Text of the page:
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Japan, Korea, Taiwan, China and Hong Kong. Singapore, Australia, Thailand, Indonesia and Malaysia — these have been the travel destinations of choice for history graduate P.Curtis Schenck ’80. For someone with a passion for such a diversity of travel experiences,Albany, N.Y., isn’t the first place most people would guess that Schenck would choose when making a career move. Nevertheless, it is where Schenck has settled to take on his new position as manager of investor relations for Albany Molecular Research Inc.

The chance to work for a company whose efforts are aimed at helping people is what drew Schenck to the job, along with what seemed to be a perfect fit for him personally.

“I worked for numerous years as an investor relations consultant,” he explains. “During that time, I helped many companies to grow and diversify their shareholder bases. At AMRI, I found a company in need of my skill set, where I also get to experience, firsthand, the benefits of my activities. If I do my job right, a creative company staffed by brilliant people will have more resources in order to treat medical problems.”

Schenck continues to draw on skills acquired at Lafayette.

“My experience at Lafayette trained me to cultivate the ability to perform under pressure while maintaining a calm, cool, and collected attention to detail. It also taught me to improve my study habits, which helps me to this day,” he says.

Two history professors had a hand in Schenck’s professional formation as well.

“Drs. Donald Miller and Richard Sharpless inspired me. As my adviser, Dr. Sharpless filled the role of mentor and helped me to improve my research and writing skills. He guided me to become more thorough in my approach to work. Dr. Miller provided me with creative and intellectual inspiration. He helped to improve my creative-thinking and problem-solving process.”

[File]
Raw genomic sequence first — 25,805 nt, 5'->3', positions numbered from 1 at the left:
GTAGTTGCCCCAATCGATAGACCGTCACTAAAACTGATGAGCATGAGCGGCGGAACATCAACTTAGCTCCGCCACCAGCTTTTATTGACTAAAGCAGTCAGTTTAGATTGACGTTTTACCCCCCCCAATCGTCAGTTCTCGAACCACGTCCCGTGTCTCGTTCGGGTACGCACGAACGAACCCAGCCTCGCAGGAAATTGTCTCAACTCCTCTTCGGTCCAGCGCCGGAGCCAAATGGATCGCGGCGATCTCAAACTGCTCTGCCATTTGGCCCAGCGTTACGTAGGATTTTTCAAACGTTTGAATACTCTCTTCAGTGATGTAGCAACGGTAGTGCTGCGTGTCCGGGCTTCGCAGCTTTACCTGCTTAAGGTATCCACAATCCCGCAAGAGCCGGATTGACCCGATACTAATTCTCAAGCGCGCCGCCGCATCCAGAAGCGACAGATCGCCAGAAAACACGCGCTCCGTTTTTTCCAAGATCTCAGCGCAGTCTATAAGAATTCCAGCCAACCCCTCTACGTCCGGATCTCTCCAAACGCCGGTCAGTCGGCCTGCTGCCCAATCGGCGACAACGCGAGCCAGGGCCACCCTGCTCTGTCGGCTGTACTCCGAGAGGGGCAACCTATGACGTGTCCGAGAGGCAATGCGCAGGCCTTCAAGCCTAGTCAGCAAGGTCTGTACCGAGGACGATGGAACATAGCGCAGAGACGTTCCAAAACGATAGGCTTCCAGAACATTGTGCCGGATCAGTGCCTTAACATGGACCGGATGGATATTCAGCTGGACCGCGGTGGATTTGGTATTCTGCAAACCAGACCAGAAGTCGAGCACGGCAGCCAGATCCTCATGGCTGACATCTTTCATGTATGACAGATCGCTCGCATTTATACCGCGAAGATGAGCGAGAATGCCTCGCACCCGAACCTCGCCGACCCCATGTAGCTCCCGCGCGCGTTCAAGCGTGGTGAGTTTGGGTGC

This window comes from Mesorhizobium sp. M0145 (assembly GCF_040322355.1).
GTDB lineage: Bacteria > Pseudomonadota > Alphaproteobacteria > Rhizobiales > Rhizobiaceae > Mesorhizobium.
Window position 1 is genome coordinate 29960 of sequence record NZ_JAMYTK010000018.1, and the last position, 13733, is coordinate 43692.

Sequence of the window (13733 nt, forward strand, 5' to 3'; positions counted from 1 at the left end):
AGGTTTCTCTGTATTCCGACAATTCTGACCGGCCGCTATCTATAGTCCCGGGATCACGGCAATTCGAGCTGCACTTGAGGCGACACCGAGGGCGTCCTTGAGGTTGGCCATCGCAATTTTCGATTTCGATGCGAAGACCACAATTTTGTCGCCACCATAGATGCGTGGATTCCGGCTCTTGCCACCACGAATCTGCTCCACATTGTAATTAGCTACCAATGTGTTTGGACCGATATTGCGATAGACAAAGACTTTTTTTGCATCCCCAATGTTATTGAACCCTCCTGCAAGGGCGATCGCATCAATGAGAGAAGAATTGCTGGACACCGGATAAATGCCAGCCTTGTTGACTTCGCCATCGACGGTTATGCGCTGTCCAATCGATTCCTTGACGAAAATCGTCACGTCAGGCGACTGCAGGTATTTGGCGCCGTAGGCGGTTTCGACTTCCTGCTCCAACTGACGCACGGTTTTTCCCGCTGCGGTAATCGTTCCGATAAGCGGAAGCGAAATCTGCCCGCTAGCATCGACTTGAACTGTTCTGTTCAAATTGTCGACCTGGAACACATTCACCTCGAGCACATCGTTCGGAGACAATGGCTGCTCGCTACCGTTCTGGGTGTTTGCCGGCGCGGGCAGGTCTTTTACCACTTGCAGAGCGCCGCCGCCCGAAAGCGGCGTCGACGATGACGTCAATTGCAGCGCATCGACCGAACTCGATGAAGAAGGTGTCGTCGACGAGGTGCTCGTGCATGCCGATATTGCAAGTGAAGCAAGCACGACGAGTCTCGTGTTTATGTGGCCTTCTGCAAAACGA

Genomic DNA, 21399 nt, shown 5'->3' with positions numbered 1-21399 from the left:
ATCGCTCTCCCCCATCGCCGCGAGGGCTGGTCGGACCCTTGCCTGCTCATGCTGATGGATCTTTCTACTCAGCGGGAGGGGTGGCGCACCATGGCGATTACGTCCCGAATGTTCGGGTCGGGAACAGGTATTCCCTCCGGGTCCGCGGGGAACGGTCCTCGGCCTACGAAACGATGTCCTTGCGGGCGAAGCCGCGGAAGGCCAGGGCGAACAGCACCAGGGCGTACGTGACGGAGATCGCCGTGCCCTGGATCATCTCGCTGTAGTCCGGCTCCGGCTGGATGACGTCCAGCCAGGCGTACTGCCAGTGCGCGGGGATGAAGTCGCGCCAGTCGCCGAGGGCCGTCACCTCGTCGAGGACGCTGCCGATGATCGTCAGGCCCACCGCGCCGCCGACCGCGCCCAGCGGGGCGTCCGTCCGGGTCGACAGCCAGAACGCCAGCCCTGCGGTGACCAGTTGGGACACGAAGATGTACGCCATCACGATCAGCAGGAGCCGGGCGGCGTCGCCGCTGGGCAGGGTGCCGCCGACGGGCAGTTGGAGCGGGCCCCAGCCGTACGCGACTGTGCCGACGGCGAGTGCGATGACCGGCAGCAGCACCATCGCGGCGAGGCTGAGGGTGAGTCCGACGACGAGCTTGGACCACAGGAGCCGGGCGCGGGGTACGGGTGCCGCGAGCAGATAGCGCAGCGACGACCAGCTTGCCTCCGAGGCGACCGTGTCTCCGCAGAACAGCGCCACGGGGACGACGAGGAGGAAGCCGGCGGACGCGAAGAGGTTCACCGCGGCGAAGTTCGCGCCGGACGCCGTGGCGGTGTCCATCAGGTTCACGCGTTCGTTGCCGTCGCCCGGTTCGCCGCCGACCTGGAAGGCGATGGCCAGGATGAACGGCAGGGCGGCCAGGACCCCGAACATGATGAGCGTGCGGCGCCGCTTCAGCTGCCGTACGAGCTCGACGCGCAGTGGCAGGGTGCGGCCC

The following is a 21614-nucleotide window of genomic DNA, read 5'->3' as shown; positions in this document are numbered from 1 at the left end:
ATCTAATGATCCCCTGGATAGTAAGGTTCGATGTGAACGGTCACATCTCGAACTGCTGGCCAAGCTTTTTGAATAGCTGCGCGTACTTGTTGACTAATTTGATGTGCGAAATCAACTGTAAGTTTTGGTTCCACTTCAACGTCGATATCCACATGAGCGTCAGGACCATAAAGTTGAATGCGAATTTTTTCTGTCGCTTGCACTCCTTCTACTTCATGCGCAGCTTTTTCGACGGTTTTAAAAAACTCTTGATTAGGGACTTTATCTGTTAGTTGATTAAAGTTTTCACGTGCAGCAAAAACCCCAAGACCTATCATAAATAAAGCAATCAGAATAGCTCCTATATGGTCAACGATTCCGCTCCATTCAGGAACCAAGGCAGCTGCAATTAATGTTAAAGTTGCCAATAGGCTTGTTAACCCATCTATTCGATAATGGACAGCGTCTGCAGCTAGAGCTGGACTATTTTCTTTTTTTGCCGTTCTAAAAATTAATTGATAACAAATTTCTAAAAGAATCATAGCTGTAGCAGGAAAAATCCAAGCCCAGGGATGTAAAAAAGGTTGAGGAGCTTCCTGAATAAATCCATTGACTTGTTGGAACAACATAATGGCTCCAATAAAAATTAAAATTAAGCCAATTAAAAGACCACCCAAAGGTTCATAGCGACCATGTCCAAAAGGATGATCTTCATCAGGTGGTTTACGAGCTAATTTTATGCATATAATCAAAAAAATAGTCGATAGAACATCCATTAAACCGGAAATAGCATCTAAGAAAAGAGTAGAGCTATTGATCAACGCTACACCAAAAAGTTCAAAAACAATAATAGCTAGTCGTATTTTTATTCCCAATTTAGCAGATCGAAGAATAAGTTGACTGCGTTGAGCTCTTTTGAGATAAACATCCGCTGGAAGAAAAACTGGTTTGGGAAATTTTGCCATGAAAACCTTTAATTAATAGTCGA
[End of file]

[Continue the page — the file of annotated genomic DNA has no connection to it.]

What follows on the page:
Schenck has some advice for today’s Lafayette students.

“When you get knocked down, immediately jump back up. Unpleasant things happen and one has to be able to persevere in order to succeed,” he says.

It is advice that he learned through his experiences while working in Japan.

“I lived in Tokyo for about 12 years,” he says. “I had to overcome linguistic and cultural barriers. I expanded the Tokyo office and opened the Korea and Taiwan markets by being the first investor relations practitioner to directly introduce American corporations to their investment communities. The end result was that I helped attract billions of dollars in long-term Japanese pension investment into American stocks, which helps lower the cost of capital.”

Schenck is looking forward to applying his perseverance at AMRI to achieve his goals of increasing and diversifying the company’s shareholders, boosting the trading volume and stability of its stock, and implementing aggressive efforts to target select investors and broaden research coverage.

Categorized in: Alumni Profiles